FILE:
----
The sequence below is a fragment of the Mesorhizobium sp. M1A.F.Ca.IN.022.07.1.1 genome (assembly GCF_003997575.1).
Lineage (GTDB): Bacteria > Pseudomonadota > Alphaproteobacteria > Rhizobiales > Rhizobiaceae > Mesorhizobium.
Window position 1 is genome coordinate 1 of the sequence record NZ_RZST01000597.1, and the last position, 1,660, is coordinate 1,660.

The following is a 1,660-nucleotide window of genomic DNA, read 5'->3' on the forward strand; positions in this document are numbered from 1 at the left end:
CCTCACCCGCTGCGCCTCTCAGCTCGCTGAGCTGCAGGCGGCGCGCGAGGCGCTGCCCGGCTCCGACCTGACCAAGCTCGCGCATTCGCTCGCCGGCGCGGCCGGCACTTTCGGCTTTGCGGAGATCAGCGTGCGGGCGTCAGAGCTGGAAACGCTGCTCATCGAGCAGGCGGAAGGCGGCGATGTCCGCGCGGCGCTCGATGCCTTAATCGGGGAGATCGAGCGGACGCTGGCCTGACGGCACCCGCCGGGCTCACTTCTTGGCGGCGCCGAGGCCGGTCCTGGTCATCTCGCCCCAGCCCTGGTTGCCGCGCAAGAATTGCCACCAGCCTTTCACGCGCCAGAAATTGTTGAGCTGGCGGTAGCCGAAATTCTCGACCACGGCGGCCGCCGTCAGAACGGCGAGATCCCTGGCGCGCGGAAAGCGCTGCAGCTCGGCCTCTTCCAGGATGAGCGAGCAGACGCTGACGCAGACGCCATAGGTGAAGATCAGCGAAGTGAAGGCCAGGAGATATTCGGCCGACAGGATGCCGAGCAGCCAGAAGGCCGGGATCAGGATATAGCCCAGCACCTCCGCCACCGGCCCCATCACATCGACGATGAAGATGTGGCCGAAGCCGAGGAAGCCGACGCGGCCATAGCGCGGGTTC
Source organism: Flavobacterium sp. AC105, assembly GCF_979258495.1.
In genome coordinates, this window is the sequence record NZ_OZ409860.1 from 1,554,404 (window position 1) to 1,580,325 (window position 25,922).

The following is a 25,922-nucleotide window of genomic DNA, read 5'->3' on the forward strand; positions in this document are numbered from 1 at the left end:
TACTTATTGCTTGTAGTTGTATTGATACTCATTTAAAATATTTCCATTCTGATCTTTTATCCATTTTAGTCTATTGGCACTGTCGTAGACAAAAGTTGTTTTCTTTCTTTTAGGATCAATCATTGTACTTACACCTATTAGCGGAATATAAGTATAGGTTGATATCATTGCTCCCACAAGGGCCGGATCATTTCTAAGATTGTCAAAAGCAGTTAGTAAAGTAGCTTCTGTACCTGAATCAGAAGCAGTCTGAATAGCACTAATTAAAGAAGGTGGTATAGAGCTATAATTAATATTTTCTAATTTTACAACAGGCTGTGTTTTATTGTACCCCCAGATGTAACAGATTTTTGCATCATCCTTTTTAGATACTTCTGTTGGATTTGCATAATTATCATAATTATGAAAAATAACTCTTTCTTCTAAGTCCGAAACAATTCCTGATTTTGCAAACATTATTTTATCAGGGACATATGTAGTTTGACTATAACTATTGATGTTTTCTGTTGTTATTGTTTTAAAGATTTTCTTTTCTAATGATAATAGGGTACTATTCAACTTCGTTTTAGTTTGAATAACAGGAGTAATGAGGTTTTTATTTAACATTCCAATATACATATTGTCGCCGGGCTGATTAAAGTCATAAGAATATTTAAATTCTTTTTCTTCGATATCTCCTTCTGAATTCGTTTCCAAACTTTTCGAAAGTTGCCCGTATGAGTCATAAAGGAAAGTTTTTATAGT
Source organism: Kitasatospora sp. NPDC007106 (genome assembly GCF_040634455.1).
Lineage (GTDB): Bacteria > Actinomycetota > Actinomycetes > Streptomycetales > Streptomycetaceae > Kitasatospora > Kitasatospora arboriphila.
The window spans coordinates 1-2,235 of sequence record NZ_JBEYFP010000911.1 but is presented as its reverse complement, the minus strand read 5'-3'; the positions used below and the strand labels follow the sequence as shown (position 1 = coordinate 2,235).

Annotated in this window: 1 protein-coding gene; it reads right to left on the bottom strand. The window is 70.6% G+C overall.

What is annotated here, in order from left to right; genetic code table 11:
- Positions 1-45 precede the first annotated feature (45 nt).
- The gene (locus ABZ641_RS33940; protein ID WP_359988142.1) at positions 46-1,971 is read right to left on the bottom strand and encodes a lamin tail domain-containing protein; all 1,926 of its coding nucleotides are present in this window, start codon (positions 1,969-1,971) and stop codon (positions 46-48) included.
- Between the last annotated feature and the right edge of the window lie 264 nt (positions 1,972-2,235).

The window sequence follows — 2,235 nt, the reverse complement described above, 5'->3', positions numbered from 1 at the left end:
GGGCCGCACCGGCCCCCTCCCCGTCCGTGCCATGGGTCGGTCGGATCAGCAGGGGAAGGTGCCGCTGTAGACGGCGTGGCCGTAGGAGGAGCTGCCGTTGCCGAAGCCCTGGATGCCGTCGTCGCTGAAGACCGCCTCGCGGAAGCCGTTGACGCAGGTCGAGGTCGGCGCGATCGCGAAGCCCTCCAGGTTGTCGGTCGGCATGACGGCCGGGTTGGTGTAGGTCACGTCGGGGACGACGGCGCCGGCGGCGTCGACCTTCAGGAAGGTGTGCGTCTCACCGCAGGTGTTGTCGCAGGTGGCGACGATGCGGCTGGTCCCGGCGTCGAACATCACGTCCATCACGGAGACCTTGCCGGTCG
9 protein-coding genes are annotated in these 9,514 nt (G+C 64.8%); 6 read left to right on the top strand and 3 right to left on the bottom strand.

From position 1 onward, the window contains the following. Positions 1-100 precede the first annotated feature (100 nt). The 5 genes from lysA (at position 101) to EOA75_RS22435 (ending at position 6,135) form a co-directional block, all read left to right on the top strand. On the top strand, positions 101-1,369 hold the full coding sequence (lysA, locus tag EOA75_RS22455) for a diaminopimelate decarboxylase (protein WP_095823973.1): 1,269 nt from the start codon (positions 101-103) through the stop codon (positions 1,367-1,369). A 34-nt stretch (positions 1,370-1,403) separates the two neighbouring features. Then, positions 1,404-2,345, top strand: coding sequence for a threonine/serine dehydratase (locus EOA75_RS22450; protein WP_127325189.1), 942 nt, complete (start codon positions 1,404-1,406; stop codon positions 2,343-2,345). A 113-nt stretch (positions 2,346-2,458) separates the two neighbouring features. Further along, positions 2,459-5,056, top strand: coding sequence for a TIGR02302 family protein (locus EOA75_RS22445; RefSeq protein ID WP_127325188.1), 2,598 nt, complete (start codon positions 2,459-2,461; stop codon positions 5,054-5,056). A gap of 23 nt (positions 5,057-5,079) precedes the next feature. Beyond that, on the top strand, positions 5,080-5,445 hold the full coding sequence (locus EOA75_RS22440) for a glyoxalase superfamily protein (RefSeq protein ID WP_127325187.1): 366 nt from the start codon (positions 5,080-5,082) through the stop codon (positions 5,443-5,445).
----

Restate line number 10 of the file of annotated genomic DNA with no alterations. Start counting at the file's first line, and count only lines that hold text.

Source organism: Kitasatospora sp. NPDC007106 (genome assembly GCF_040634455.1).